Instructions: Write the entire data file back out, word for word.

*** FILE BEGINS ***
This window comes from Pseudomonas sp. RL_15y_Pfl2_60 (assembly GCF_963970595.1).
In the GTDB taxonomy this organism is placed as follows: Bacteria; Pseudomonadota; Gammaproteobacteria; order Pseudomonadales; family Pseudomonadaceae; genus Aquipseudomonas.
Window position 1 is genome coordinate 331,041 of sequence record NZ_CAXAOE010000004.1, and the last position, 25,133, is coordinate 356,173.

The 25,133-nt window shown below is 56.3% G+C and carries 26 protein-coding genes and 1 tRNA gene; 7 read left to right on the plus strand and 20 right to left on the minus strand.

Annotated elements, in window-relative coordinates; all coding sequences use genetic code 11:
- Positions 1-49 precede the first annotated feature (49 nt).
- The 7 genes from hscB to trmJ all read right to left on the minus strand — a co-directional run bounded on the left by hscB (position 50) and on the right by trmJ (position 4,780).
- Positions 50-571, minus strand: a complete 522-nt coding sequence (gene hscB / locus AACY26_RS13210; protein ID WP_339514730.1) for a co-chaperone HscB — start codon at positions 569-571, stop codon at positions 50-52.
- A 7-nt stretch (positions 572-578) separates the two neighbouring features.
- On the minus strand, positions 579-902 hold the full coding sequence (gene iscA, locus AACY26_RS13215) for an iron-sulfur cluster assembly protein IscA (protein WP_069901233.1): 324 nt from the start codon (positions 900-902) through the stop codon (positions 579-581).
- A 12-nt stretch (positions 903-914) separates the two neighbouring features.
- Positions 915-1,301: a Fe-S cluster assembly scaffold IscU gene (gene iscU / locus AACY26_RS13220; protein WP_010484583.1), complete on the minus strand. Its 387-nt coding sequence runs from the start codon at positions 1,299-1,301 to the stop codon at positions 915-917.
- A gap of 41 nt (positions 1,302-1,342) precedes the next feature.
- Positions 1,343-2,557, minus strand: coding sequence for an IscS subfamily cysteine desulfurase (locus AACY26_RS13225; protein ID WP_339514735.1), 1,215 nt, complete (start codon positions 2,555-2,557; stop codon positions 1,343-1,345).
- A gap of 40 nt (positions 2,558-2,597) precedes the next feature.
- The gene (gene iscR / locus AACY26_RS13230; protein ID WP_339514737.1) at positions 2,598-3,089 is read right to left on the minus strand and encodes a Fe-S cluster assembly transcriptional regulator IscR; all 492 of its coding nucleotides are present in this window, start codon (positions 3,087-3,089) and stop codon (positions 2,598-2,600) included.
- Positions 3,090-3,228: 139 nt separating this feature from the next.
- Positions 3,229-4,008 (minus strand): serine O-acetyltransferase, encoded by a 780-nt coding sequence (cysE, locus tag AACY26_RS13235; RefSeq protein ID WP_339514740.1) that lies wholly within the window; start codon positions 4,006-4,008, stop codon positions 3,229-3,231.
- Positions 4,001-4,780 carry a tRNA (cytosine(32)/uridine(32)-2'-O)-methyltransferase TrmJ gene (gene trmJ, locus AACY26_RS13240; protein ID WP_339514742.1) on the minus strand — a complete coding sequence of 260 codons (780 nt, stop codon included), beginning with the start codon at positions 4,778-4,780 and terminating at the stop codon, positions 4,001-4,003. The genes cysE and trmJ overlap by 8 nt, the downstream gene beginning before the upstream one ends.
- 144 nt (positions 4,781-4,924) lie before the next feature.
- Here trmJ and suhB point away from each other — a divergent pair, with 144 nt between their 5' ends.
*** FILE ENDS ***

This window comes from Pseudomonas sp. RL_15y_Pfl2_60 (assembly GCF_963970595.1).
In the GTDB taxonomy this organism is placed as follows: Bacteria; Pseudomonadota; Gammaproteobacteria; order Pseudomonadales; family Pseudomonadaceae; genus Aquipseudomonas.
Window position 1 is genome coordinate 331,041 of sequence record NZ_CAXAOE010000004.1, and the last position, 25,133, is coordinate 356,173.

The 25,133-nt window shown below is 56.3% G+C and carries 26 protein-coding genes and 1 tRNA gene; 7 read left to right on the plus strand and 20 right to left on the minus strand.

Annotated elements, in window-relative coordinates; all coding sequences use genetic code 11:
- Positions 1-49 precede the first annotated feature (49 nt).
- The 7 genes from hscB to trmJ all read right to left on the minus strand — a co-directional run bounded on the left by hscB (position 50) and on the right by trmJ (position 4,780).
- Positions 50-571, minus strand: a complete 522-nt coding sequence (gene hscB / locus AACY26_RS13210; protein ID WP_339514730.1) for a co-chaperone HscB — start codon at positions 569-571, stop codon at positions 50-52.
- A 7-nt stretch (positions 572-578) separates the two neighbouring features.
- On the minus strand, positions 579-902 hold the full coding sequence (gene iscA, locus AACY26_RS13215) for an iron-sulfur cluster assembly protein IscA (protein WP_069901233.1): 324 nt from the start codon (positions 900-902) through the stop codon (positions 579-581).
- A 12-nt stretch (positions 903-914) separates the two neighbouring features.
- Positions 915-1,301: a Fe-S cluster assembly scaffold IscU gene (gene iscU / locus AACY26_RS13220; protein WP_010484583.1), complete on the minus strand. Its 387-nt coding sequence runs from the start codon at positions 1,299-1,301 to the stop codon at positions 915-917.
- A gap of 41 nt (positions 1,302-1,342) precedes the next feature.
- Positions 1,343-2,557, minus strand: coding sequence for an IscS subfamily cysteine desulfurase (locus AACY26_RS13225; protein ID WP_339514735.1), 1,215 nt, complete (start codon positions 2,555-2,557; stop codon positions 1,343-1,345).
- A gap of 40 nt (positions 2,558-2,597) precedes the next feature.
- The gene (gene iscR / locus AACY26_RS13230; protein ID WP_339514737.1) at positions 2,598-3,089 is read right to left on the minus strand and encodes a Fe-S cluster assembly transcriptional regulator IscR; all 492 of its coding nucleotides are present in this window, start codon (positions 3,087-3,089) and stop codon (positions 2,598-2,600) included.
- Positions 3,090-3,228: 139 nt separating this feature from the next.
- Positions 3,229-4,008 (minus strand): serine O-acetyltransferase, encoded by a 780-nt coding sequence (cysE, locus tag AACY26_RS13235; RefSeq protein ID WP_339514740.1) that lies wholly within the window; start codon positions 4,006-4,008, stop codon positions 3,229-3,231.
- Positions 4,001-4,780 carry a tRNA (cytosine(32)/uridine(32)-2'-O)-methyltransferase TrmJ gene (gene trmJ, locus AACY26_RS13240; protein ID WP_339514742.1) on the minus strand — a complete coding sequence of 260 codons (780 nt, stop codon included), beginning with the start codon at positions 4,778-4,780 and terminating at the stop codon, positions 4,001-4,003. The genes cysE and trmJ overlap by 8 nt, the downstream gene beginning before the upstream one ends.
- 144 nt (positions 4,781-4,924) lie before the next feature.
- Here trmJ and suhB point away from each other — a divergent pair, with 144 nt between their 5' ends.